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New Hero Search Robert Lee Bittick
- Oct. 11, 1994 -
(326)

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Alaska State Troopers Patch
Resided: Juneau AK, USA
Born: Nov. 17, 1938  
Fallen: Oct. 11, 1994
Race/Sex: Caucasian Male / 55 yrs. of age
Agency
Dept: Alaska State Highway Patrol
Juneau, AK   USA
Dept. Type: State/Police
Hero's Rank: Sergeant
Sworn Date: 1/1982
FBI Class: Accident - Police
Weapon Class: Aviation
On The Job: 12 years
Bio: Robert Lee Bittick, 55, was born on Nov. 17, 1938, in Idaho Springs, CO, to Afton and Farice Bittick. He was the youngest of three children, Robert Lee, Herbert ("Herbie"), and Rodney. Robert was raised in CO where his family lived in several "mountain towns" before moving to CA when Robert was a teenager. In 1956 he graduated from San Juan H.S. in Citrus Heights, CA (NE of Sacramento).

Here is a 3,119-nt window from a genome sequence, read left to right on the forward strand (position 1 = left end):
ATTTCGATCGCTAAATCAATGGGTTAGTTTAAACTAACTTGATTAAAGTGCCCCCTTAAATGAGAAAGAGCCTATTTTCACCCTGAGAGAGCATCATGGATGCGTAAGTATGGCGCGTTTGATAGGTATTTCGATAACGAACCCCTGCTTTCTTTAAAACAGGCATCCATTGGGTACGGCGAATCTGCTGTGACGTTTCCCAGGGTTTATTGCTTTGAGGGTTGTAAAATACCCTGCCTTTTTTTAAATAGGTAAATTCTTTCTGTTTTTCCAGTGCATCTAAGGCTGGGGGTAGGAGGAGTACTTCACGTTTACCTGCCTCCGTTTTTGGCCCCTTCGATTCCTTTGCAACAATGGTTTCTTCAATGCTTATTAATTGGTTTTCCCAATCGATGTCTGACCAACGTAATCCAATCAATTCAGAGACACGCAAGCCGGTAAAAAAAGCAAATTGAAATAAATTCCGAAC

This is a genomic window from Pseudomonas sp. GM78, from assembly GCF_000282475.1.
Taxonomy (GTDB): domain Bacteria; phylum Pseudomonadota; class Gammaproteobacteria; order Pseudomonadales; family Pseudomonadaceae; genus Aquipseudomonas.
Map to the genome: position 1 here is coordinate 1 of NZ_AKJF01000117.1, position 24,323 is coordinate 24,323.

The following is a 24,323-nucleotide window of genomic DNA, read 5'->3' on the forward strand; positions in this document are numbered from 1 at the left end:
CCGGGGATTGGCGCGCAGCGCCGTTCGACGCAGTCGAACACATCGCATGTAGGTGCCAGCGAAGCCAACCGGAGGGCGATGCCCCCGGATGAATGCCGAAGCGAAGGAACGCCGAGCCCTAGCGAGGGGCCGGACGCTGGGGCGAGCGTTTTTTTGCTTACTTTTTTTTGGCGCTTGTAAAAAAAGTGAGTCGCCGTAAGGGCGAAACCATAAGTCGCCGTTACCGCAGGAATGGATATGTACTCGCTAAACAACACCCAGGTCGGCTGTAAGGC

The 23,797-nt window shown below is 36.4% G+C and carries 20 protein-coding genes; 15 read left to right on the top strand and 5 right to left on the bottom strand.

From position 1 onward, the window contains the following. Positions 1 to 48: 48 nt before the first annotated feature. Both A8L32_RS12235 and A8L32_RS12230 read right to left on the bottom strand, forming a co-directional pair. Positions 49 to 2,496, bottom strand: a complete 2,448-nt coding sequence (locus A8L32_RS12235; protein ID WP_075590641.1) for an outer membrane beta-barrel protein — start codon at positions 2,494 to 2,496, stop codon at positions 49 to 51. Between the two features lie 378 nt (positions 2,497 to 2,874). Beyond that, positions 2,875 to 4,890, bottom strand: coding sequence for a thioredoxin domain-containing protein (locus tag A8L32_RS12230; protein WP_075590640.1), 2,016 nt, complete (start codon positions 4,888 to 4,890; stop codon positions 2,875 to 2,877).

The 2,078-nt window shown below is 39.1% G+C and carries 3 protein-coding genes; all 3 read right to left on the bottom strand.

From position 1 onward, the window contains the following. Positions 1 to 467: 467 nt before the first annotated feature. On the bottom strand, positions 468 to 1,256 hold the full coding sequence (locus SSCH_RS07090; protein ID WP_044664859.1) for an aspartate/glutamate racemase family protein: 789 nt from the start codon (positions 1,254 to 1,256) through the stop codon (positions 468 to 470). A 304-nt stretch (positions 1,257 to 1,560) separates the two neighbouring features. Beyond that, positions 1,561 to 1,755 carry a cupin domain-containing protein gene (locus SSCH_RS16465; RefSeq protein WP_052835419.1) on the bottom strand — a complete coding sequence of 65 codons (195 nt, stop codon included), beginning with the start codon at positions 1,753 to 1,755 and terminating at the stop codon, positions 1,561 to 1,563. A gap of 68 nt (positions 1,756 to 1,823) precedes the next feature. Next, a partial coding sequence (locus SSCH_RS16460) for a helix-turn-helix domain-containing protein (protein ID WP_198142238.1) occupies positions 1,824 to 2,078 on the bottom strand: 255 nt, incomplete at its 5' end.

On July 28, 1956, Robert, 17, married Joyce Mae Warren, 17, in Orangevale, CA. The couple met in H.S. and eventually had four children, Tena Machell (born in 1957), Deborah ("Debbie") Joyce (born in 1958), Richard ("Rick") Lee (born in 1964), and William ("Mick") Mitchell (born in 1966). All four children were born in CA. Robert Bittick worked at several jobs from 1956 to 1979 when he moved to AK. He drove a truck, operated a gasoline station, worked as a mechanic, sold vacuum cleaners, and built dune-buggies. In the mid-60's Bittick applied and was accepted into the CA Highway Patrol but decided not to take the position since new recruits were being sent to Southern CA and his wife did not want to move the children to that area of the state. Robert then joined her brother, Herbie, as a fireman in Fair Oaks, CA. Shortly before moving to AK, Bittick and a high school friend, Robert Womack, owned and operated a cement company. Robert Bittick decided to move to AK in 1979 after visiting his daughter, Tena, and her husband who had moved to Seward, AK. He fell in love with the coastal mountains in AK which reminded him of his early years in CO. From 1979 to 1981 Bittick worked in Seward for a cement company (Metco, Inc.) and refurbishing boats (for Seward Ships Chandlery). He also worked as a substitute welding instructor at the Alaska Vocational Technical Center (AVTEC) in Seward. Bittick joined the AK State Troopers in Sitka on Jan. 11, 1982. After graduating from the Academy in Sitka, he was assigned to Soldotna on April 19, 1982, and came under the command of Capt. C.E. Swackhammer. On May 13, 1986, Bittick transferred to King Salmon where he worked in a one-person post providing law enforcement services for most of the villages on the AK Peninsula by piloting departmental aircraft.